Who makes our clothing? How has the shift from artisanal production to “fast fashion” over the last 150 years devalued women’s textile labor in Asia? How are heritage textile/garment traditions across Asia being preserved and revived by laborers and the organizations that support them?
Hosted by Art History & Visual Studies professor Melia Belli Bose, Gendered Threads of Globalization: 20th century Textile Crossings in Asia Pacific (GToG) unites scholars, activists and artists from across North America, Asia and Europe for a 3-day symposium dedicated to these issues.
All GToG events are free and open to the public, include panels (Fri-Sat, March 10-12, in room A103 of UVic’s Fine Arts building), a screening of Cathy Stevulak’s award-winning documentary THREADS (5:30pm Friday, same location) and a textile-based performance by visual artist Monica Jahan Bose (12:30 Sunday, March 12 in the lobby of UVic’s David Lam Auditorium).
Can’t make it in person? Register for the livestream here.
A scene from Cathy Stevulak’s documentary THREADS
Gendered Threads of Globalization: 20th c. Textile Crossings in Asia gathers specialists from a range of academic disciplines and artistic/artisanal practices to discuss intersections of gender, textiles/garments/fashion, labour and heritage across Asia (India, Pakistan, Bangladesh, Cambodia, the Philippines, Indonesia, Malaysia, China, Taiwan, Japan, and the diaspora) during the long 20th century (ie: late 19th century to present).
GToG participants will investigate topics like
- heritage textiles/garments—their demise and revival
- gendered labor in the fashion industry
- confluences of identity (regional, communal, ethnic, religious), domesticity and agency
- activist art that critiques the global garment industry
- the evolution, consumption, appropriation and display of heritage textiles/garments.
Expect plenty of stimulating conversation for Asian textiles enthusiasts!
Friday’s keynote speech features Ashoka Fellow Judy Frater on “Threads of Identity in Kutch 2022: Gender, Value, Creativity and the Marketplace” (4:20pm in Fine Arts 103). Judy Frater is steeped in the world of contemporary textiles of Kutch, India. Residing in Kutch for 30 years, she co-founded and operated Kala Raksha, a cooperative for women embroiderers, established the Kala Raksha Textile Museum, founded Kala Raksha Vidhyalaya. the first design school for traditional artisans, and reinvented the school as Somaiya Kala Vidya.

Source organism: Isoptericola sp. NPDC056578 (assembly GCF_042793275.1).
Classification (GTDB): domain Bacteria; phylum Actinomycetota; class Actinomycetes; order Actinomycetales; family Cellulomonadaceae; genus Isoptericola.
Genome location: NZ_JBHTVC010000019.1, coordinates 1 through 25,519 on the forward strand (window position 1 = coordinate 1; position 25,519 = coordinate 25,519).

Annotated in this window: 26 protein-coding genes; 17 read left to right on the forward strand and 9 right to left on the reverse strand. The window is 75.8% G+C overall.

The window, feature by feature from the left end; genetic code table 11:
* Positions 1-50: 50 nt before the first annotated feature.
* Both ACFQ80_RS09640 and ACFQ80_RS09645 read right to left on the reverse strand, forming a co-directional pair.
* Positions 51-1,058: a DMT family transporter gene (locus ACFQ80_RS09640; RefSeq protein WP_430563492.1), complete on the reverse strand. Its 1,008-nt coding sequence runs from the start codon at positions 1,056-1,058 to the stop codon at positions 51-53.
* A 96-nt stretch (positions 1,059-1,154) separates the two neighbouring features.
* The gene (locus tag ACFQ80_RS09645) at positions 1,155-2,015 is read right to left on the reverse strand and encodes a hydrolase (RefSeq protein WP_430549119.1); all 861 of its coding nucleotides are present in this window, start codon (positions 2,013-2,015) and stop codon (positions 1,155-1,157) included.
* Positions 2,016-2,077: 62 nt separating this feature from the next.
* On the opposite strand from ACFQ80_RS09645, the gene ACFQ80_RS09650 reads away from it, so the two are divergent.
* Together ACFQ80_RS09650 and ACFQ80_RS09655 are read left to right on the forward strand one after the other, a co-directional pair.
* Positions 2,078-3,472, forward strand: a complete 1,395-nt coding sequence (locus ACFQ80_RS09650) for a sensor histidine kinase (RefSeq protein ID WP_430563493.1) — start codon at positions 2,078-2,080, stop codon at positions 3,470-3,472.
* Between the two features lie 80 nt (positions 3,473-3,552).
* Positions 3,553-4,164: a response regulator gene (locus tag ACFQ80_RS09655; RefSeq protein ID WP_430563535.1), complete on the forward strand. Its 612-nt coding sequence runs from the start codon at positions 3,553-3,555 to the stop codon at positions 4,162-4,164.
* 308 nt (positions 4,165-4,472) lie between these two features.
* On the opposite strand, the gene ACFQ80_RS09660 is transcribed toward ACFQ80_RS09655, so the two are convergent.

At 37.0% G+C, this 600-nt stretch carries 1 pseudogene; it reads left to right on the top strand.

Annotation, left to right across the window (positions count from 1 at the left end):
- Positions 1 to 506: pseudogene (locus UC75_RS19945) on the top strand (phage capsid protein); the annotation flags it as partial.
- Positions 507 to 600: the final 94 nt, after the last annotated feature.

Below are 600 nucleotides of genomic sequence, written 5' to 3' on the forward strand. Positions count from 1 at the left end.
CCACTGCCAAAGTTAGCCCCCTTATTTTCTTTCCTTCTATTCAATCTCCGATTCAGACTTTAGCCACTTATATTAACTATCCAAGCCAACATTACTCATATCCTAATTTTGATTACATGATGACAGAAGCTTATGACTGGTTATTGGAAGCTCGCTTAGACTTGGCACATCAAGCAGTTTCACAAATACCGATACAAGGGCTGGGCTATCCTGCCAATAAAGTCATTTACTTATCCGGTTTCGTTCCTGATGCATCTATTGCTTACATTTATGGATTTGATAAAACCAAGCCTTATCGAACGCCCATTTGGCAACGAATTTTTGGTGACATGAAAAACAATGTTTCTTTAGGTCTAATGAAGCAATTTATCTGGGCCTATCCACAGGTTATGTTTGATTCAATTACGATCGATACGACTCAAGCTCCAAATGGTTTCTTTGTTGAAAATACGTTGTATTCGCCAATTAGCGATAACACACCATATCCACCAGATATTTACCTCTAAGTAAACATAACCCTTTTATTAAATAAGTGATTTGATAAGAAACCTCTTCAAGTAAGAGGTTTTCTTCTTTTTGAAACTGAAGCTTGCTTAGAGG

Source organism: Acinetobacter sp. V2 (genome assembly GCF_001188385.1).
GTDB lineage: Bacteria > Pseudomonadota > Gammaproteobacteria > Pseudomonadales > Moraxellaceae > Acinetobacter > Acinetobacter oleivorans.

A scene from Monica Jahan Bose’s WRAPture
Sunday will feature the work of Orion Visiting Artist Monica Jahan Bose, a Bangladeshi-American artist and activist whose work spans painting, film, photography, printmaking, performance, and interdisciplinary projects.
Her short film, WRAPture: A Public Art Project runs at 11:30am (Fine Arts building room 103), followed by a live textile-based performance in the lobby of the David Lam Auditorium (MacLaurin Building C-wing, room A144).
WRAPture follows a climate justice art project from Washington DC’s low-income Anacostia neighborhood to Barobaishdia—a remote Bangladeshi island on the frontlines of climate change—as Jahan Bose leads a dozen women farmers and over 200 Washingtonians to co-create 65 climate-themed saris, which wrap five Washington buildings. While they work on the saris, the participants recite poetry, sing, and dance, creating a trans-border community. The film includes rare footage and testimony of the impacts of climate change on coastal women farmers and the power of art to bring about change.